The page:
Type 1 diabetes is a tricky condition to manage. Improving blood glucose levels can be difficult. It truly is a 24 hour condition that requires attention every single day. This makes it difficult for some patients to manage, particularly if their glucose levels aren't where they would like them to be.
Unlike other conditions, type 1 diabetes is mostly patient led. They are in charge of testing glucose levels, calculating insulin doses, identifying trends and ultimately making conditions about their condition. As healthcare professionals, we are there to help and advise but at the end of the day the patient will be the expert in their condition. Together we can go about improving blood glucose levels.
However, something I regularly see in my practice is type 1 diabetes patients struggling to get their glucose levels consistent. Many patients I see experience large variability and erratic glucose control whereby their levels swing from high to low on a regular basis. Alternatively, they ca...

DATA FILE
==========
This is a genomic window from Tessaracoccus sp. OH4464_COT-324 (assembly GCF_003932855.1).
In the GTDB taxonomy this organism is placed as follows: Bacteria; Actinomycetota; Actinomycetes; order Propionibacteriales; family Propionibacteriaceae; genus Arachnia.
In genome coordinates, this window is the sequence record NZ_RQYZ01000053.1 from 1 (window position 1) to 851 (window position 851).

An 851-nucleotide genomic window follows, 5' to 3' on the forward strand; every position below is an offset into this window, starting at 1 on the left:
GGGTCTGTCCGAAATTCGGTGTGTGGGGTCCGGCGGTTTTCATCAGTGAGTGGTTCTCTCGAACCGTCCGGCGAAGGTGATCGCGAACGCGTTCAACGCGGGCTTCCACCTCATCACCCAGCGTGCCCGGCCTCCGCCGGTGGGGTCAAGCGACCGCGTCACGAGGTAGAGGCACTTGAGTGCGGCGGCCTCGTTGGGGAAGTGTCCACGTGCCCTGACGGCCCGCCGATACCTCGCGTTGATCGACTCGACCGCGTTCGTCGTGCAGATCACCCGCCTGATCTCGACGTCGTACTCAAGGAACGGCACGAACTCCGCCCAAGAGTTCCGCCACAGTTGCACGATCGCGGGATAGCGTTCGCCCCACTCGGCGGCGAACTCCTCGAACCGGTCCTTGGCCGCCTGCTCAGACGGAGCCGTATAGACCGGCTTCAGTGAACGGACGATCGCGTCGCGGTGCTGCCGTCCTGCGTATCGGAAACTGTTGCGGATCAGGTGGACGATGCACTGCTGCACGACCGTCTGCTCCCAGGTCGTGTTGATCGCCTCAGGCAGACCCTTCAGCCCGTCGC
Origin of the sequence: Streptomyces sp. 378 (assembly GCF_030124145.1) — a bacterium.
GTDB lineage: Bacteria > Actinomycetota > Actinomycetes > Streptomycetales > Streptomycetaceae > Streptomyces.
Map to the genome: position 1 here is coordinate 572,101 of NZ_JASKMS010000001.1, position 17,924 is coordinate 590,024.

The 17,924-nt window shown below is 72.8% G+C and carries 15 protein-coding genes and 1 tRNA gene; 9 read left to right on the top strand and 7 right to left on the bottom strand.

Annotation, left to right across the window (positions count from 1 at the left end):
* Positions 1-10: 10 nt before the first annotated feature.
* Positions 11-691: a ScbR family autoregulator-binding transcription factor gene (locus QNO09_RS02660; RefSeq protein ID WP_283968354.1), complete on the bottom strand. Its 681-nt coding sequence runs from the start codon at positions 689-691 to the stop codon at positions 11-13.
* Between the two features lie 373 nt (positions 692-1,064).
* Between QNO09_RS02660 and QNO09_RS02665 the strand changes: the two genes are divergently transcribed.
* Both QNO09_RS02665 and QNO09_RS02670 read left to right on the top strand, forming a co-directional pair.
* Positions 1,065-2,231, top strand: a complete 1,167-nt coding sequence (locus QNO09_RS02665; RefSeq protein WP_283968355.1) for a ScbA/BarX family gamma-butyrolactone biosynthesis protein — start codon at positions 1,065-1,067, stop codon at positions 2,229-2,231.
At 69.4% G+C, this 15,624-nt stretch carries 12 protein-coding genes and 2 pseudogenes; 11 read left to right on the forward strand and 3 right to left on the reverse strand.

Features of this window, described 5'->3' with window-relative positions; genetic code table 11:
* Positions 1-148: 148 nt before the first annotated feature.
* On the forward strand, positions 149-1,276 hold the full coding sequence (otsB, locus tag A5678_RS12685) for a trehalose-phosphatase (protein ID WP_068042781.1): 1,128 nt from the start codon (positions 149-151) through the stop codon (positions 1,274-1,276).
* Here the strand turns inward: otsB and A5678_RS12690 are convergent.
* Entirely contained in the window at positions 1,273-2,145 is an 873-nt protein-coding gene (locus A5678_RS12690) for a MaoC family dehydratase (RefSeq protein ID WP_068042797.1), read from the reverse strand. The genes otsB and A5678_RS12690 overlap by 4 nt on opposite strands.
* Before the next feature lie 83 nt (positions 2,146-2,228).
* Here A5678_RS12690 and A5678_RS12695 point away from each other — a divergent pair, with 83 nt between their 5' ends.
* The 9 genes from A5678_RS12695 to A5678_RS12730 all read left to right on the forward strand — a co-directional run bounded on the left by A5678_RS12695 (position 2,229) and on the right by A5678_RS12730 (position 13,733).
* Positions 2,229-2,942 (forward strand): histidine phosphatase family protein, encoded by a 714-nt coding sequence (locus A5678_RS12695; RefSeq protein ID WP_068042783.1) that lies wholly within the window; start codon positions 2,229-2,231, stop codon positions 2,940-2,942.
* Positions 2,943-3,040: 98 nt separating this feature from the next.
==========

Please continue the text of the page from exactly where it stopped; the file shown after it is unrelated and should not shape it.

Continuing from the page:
High intensity interval training (HIIT) has been the buzz in the fitness industry for a number of years now. The principle is simple. High intensity exercise pushes you out of your comfort zone for short periods of time.
In turn, your body releases stress hormones conducive to fat burn and improving overall fitness. Great for the time pressed individual who needs quick yet effective exercise. And I agree with all of this. It's a good training tool.
But here's my gripe with HIIT. Many professionals demonise other training methods like cardio saying it is ineffective. Moreover, they will compare athletes like cross fit athletes with endurance athletes like Mo Farrah and say which do you think is better for you.
The problem is, Mo Farrah isn't trying to build muscle. In fact, he's trying to do the opposite. Mo Farrah would whip almost anyone else on the planets butt in a flat out endurance event. An elite athlete. A cardiovascular system off the scale. So to suggest this...